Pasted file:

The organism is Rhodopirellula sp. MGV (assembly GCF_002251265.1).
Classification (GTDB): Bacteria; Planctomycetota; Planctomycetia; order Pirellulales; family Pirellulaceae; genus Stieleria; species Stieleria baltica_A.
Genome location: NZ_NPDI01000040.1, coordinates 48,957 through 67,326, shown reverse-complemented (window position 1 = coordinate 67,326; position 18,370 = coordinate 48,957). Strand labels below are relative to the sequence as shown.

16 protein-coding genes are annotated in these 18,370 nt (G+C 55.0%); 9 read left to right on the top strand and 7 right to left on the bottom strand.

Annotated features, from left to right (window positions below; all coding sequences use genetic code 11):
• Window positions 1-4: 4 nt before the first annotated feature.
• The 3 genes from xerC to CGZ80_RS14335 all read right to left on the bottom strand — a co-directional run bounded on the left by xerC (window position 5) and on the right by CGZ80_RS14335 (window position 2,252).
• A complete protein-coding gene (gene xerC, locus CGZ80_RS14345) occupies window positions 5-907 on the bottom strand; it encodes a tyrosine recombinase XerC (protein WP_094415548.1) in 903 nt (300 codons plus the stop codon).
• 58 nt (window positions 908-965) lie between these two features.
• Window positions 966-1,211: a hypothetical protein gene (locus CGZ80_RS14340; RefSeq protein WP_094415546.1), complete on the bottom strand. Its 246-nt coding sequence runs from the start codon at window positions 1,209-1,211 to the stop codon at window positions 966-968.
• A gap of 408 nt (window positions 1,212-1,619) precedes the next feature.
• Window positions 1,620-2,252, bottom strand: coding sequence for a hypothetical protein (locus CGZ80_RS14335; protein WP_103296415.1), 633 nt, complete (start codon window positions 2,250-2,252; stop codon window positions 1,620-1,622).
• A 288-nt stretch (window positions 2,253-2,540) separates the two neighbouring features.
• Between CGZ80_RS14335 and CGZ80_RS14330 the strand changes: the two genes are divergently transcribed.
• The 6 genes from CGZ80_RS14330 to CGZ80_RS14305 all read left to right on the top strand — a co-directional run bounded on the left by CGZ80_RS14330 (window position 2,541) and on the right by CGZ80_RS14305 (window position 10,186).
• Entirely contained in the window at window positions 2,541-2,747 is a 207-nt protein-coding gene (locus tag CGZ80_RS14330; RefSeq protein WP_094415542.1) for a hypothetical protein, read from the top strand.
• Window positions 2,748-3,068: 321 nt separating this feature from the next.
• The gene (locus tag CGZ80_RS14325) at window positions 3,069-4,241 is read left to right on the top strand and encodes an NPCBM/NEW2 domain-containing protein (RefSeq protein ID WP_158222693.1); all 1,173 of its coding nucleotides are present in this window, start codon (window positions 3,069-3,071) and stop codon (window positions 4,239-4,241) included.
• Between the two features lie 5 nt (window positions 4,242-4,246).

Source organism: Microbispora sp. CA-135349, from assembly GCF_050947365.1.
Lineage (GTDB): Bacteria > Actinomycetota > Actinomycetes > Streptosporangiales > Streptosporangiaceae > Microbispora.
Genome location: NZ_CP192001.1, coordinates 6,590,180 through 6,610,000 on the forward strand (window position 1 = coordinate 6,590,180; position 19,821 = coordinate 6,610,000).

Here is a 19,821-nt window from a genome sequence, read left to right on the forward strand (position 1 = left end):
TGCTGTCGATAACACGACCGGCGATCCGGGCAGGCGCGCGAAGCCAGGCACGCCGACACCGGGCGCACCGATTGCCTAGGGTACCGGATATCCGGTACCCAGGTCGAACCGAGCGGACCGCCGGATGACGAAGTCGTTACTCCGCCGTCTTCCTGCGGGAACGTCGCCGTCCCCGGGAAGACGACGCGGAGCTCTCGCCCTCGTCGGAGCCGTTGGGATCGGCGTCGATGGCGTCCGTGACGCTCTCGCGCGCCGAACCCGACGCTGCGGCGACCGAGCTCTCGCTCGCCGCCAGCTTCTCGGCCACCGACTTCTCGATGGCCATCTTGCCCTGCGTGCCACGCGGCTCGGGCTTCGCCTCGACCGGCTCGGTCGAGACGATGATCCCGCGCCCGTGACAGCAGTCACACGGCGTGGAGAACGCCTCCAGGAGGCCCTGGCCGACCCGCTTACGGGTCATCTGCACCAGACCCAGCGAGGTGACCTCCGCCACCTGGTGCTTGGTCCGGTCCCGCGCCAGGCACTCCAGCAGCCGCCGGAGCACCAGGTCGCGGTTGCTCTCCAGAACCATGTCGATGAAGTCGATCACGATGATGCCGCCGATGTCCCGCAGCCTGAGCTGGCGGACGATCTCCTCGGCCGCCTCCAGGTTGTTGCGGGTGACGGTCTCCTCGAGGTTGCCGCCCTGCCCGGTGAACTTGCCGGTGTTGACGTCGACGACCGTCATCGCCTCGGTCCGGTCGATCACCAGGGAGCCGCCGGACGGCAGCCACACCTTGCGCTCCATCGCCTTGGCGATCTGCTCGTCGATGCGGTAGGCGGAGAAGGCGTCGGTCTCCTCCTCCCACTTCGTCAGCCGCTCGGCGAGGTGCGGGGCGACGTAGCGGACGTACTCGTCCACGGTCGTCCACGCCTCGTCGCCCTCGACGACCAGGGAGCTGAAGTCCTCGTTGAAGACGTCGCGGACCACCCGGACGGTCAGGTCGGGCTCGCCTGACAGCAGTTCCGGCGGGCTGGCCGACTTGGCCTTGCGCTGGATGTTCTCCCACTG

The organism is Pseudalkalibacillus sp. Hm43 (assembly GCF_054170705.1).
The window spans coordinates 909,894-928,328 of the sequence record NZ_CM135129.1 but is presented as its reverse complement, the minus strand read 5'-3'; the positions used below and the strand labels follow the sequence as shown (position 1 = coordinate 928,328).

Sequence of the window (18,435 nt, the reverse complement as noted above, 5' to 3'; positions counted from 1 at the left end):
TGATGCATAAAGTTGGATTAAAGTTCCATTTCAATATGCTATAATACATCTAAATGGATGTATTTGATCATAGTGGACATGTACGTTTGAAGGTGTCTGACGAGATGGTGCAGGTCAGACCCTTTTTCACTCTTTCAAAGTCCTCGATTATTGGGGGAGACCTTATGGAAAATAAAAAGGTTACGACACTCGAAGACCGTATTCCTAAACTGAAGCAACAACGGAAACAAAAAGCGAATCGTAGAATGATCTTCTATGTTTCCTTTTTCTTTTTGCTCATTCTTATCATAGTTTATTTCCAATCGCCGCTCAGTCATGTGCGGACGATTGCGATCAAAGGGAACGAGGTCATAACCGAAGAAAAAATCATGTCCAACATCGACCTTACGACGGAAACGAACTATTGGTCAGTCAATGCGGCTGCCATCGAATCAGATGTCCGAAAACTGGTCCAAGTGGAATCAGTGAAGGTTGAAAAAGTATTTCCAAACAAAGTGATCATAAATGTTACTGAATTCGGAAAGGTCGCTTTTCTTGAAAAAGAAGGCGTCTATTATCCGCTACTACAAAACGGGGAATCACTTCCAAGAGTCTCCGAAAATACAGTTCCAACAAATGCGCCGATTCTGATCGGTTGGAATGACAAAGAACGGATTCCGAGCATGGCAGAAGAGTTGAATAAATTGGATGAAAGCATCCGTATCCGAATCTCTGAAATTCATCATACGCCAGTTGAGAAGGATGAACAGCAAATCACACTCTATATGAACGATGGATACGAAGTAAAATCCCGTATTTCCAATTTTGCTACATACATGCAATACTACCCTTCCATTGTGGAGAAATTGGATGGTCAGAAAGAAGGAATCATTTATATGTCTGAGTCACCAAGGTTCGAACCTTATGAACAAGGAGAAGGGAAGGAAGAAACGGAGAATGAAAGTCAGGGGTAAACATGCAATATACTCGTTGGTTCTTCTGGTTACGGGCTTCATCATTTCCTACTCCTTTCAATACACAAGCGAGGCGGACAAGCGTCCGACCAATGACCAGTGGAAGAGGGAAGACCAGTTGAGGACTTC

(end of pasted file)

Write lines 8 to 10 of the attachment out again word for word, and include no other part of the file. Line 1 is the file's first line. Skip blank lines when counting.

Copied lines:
• A complete protein-coding gene (gene xerC, locus CGZ80_RS14345) occupies window positions 5-907 on the bottom strand; it encodes a tyrosine recombinase XerC (protein WP_094415548.1) in 903 nt (300 codons plus the stop codon).
• 58 nt (window positions 908-965) lie between these two features.
• Window positions 966-1,211: a hypothetical protein gene (locus CGZ80_RS14340; RefSeq protein WP_094415546.1), complete on the bottom strand. Its 246-nt coding sequence runs from the start codon at window positions 1,209-1,211 to the stop codon at window positions 966-968.